Before he was drafted in 2004, Howard said that he wanted to use his NBA career and Christian faith to "raise the name of God within the league and throughout the world". In November 2009, he was named one of the 10 finalists for the Jefferson Awards for Public Service, which awards athletes for their charitable work.
Howard was born in Atlanta, Georgia, to Dwight, Sr. and Sheryl Howard, and into a family with strong athletic connections. His father is a Georgia State Trooper and serves as Athletic Director of Southwest Atlanta Christian Academy, a private academy with one of the best high school basketball programs in the country, while his mother played on the inaugural women's basketball team at Morris Brown College. Howard's mother had seven miscarriages before he was born. A devout Christian since his youth, Howard became serious about basketball around the age of nine; when in the eighth grade, he resolved to be selected as the number one pick in the NBA Draft one day. Despite his large frame, Howard was quick and versatile enough to play the guard position. He elected to attend Southwest Atlanta Christian Academy for high school, and in his four years he played mostly as power forward, averaging 16.6 points per game (ppg), 13.4 rebounds per game (rpg) and 6.3 blocks per game in 129 appearances. As a senior, Howard led his team to the 2004 state title. He averaged 25 points, 18 rebounds, 8.1 blocks and 3.5 assists per game. That same year, Howard was widely recognized as the best American high school basketball player, and he was awarded the Naismith Prep Player of the Year Award, the Morgan Wootten High School Player of the Year Award, Gatorade National Player of the Year and the McDonald's National High School Player of the Year honor. He was also co-MVP (with J. R. Smith) of the McDonald's High School All-American Game that year. On January 31, 2012, Howard was also honored as one of the 35 greatest McDonald's All-Americans.
Orlando Magic (2004–2012) Early years (2004–2007) Following his high school successes, Howard chose to forego college and declared for the 2004 NBA Draft—a decision partly inspired by his idol Kevin Garnett who had done the same in 1995—where the Orlando Magic selected him first overall over UConn junior Emeka Okafor. He took the number 12 for his jersey, in part because it was the reverse of Garnett's 21 when he played for Minnesota. Howard joined a depleted Magic squad that had finished with only 21 victories the previous season; further, the club had just lost perennial NBA All-Star Tracy McGrady. Howard, however, made an immediate impact. He finished his rookie season with an average of 12.0 ppg and 10.0 rpg, setting several NBA records in the process. He became the youngest player in NBA history to average a double double in the regular season. He also became the youngest player in NBA history to average at least 10 rebounds in a season and youngest NBA player ever to record at least 20 rebounds in a game. Howard's importance to the Magic was highlighted when he became the first player in NBA history directly out of high school to start all 82 games during his rookie season. For his efforts, he was selected to play in the 2005 NBA Rookie Challenge, and was unanimously selected to the All-Rookie Team. He also finished third to fellow center Emeka Okafor of the Charlotte Bobcats and guard Ben Gordon of the Chicago Bulls for the Rookie of the Year award.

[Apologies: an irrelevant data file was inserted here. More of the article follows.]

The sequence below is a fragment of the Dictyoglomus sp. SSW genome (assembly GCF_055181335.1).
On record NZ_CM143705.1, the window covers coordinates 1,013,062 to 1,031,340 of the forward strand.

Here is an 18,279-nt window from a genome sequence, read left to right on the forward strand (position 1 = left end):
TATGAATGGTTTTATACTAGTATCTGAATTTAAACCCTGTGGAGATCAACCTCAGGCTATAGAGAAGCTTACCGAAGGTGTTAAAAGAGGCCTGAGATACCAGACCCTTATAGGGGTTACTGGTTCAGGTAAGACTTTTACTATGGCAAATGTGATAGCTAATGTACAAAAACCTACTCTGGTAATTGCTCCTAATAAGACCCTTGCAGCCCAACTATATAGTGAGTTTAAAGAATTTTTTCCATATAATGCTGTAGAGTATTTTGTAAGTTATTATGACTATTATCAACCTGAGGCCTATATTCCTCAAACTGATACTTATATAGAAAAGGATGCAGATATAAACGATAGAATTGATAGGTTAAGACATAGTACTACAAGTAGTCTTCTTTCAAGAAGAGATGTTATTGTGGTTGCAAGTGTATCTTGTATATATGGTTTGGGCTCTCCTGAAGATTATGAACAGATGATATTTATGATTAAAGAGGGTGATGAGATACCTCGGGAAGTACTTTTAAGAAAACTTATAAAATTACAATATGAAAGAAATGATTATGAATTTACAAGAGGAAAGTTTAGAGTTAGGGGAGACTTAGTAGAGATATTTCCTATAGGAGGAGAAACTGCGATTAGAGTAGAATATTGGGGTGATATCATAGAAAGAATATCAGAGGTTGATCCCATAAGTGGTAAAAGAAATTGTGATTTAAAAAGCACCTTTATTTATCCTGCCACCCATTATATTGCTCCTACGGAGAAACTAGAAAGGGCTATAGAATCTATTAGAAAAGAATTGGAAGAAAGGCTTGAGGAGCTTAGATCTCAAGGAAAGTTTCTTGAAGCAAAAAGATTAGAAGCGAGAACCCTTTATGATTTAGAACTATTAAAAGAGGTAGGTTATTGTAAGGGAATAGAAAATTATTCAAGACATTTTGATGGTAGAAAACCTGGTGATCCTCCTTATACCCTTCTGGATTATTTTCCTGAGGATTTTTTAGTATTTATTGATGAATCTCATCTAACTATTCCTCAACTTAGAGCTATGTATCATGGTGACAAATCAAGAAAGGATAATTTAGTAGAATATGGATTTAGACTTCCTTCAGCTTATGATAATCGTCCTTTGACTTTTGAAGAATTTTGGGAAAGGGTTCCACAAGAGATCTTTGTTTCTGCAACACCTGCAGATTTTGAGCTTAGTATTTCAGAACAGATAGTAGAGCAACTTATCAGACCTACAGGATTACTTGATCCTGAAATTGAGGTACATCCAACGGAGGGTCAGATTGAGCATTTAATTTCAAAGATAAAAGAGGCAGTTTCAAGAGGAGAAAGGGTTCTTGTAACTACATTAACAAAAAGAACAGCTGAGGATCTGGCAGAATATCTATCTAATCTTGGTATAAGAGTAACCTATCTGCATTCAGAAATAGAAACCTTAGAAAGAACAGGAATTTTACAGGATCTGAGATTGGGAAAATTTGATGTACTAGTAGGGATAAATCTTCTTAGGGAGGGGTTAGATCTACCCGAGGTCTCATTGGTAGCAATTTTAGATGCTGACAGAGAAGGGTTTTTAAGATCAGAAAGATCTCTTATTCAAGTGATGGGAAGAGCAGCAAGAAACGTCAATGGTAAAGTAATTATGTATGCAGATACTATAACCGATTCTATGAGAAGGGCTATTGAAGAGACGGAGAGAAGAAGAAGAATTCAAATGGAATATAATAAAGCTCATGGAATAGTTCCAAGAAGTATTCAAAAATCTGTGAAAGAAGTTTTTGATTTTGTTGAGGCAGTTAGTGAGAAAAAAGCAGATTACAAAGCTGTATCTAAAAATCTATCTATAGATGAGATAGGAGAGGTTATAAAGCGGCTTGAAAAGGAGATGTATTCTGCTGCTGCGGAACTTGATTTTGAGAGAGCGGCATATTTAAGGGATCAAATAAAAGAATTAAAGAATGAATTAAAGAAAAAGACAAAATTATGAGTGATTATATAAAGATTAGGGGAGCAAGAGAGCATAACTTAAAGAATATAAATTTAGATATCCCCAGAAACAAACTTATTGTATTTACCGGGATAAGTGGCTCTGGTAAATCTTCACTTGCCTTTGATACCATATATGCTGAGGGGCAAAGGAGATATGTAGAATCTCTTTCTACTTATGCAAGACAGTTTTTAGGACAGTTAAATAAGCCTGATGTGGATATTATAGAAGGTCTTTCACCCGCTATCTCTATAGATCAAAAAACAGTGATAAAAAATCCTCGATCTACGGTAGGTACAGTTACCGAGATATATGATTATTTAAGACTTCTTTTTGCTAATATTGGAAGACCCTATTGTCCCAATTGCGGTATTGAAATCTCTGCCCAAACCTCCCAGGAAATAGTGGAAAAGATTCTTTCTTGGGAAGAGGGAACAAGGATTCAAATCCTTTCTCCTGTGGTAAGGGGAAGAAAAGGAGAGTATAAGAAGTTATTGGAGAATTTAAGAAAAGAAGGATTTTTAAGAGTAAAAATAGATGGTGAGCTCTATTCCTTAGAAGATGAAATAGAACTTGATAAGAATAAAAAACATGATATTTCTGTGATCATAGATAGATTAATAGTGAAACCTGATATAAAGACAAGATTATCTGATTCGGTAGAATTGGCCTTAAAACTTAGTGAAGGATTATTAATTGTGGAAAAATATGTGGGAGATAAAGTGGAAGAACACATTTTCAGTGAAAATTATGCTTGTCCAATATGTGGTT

Howard reported to camp for his second NBA campaign having added 20 pounds of muscle during the off-season. Orlando coach Brian Hill—responsible for grooming former Magic superstar Shaquille O'Neal—decided that Howard should be converted into a full-fledged center. Hill identified two areas where Howard needed to improve: his post-up game, and his defense. He exerted extra pressure on Howard, saying that the Magic would need him to emerge as a force in the middle before the team had a chance at the playoffs. Even though the big man played tentatively at times, he was able to build on his strong rookie year with an impressive sophomore season. On November 15, 2005, in a home game against the Charlotte Bobcats, Howard scored 21 points and 20 rebounds, becoming the youngest player ever to score 20 or more points and gather 20 or more rebounds in the same game. He was selected to play on the Sophomore Team in the 2006 Rookie Challenge during the All-Star break, and on April 15, 2006, he recorded a career-high 26 rebounds against the Philadelphia 76ers his 28 points in that game also brought him close to an NBA rarity, a 30–30 game. Overall, he averaged 15.8 points and 12.5 rebounds per game, ranking second in the NBA in rebounds per game, offensive rebounds, and double doubles; and sixth in field goal percentage. Despite Howard's improvement, the Magic finished the season with a 36–46 win-loss record and failed to qualify for the playoffs for the second consecutive season since Howard's arrival.